12th March 2019
What is improper English?
As copywriters, we have fixed grammar rules that we follow. It makes sense, right? We need rules in order to communicate in the right way, in proper English and in a way that standardises and makes sense of the language. But the thing is, English was never really a standardised language, if it was we’d be speaking something very similar to Dutch and Frisian today (the Jutes, Angles and Saxon tribes’ closest neighbours both physically and linguistically). Frisian is English’s closest relative, so much so that if someone were to speak Old English to a Frisian today they would be able to understand each other. But today the similarities seem very limited, with the old rhyme “Bread, butter and green cheese is good English and good Fries” one of the only examples of how close the two languages once were.
Not only has English been influenced by local Celtic languages and Viking and Norman invasions, but time and distance from the mainland has changed the language beyond recognition. Vowel shifts, consonant shifts, loss of grammatical gender, double negatives and inflectional endings, the changing sentence structure, regional dialects and word evolution all happened within English, largely without the help of any invaders. Long story short, English has never been a fixed language. Even words that seem right are technically wrong and words that seem wrong are technically right. Asparagus was ‘sparrow’s grass’, an orange was ‘a norange’, using double negatives was the standard and ain’t was the correct contraction of ‘am not’ until people decided it wasn’t.
Even today English is constantly changing. And while grammar purists will label any changes as wrong, from when do we start the definition of what is correct English? Is it from the first English grammar books written in the 1500s or the first Anglo-Saxon languages from before the tribes had even crossed the English Channel? Because the language has definitely changed a lot since both. The English spoken in the 1500s is a form of ‘Modern English’, but no one actually speaks like Shakespeare today. So, who’s to say what’s right and what’s wrong? English, German (all 250 dialects of it), Dutch, Frisian, Danish, Norwegian, Swedish and Icelandic started out as dialects of the Proto Germanic language, but they’re now distinct languages in their own rights. Changes are a natural part of language, sound shifts happen, other languages and cultures influence it and words change their structure and meaning – it’s natural.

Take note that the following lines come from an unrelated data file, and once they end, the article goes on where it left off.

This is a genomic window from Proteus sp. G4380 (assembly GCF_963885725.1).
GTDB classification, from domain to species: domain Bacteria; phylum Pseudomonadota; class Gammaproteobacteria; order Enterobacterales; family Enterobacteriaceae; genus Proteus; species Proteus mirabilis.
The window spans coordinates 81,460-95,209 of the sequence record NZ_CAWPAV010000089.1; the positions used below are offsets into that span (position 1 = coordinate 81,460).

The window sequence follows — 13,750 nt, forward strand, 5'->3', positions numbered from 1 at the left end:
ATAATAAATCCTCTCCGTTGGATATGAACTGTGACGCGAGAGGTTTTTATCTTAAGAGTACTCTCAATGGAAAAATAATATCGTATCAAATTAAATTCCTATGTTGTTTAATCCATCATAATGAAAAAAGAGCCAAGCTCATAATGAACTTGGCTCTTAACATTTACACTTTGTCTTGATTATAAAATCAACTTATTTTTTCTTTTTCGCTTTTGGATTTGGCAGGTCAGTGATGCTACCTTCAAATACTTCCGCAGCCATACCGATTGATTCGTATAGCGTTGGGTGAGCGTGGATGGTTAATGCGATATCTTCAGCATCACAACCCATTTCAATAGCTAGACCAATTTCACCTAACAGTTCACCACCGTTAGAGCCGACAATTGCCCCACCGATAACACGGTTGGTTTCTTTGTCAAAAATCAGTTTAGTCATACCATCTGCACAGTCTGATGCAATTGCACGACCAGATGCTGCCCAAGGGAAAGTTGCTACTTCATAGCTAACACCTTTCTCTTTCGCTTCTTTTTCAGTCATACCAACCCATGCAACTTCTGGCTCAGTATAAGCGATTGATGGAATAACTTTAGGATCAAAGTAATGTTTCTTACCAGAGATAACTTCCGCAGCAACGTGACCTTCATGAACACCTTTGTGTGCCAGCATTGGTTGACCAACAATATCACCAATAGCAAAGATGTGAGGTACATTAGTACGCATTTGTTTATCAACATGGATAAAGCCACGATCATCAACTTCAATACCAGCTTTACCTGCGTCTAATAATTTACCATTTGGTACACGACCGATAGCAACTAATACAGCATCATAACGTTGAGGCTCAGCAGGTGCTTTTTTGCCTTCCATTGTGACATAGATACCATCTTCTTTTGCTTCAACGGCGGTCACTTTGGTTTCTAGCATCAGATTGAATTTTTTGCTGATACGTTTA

We’re not saying that grammar rules should be thrown out the window and the apostrophe should be misused or that spelling doesn’t matter because it does, and we take our jobs very seriously (seriously, we do). But we should be allowing the language to change with the times, embrace new words and different dialects. Grammar was invented to help readers understand how something is being said, to give writing tone and structure. Same with standardised spelling, it’s here to make things easier. But is getting so hung up on grammar ignoring the fluid history of language? Because it’s still evolving. Slang, dialects and even new words being added to the dictionary are legitimate forms of communication. And we should treat pidgin languages, African American slang, Australian Indigenous slang and dialects in the north and west of England the same as ‘standard’ English. Because at the end of the day, all words are just made up anyway. After all, there were once four dialects of English within England, today’s ancestor just happened to be the one spoken around London. So, when people use slang we probably shouldn’t judge it too harshly, because even the words ‘cool’ and ‘car’ used to be slang words too.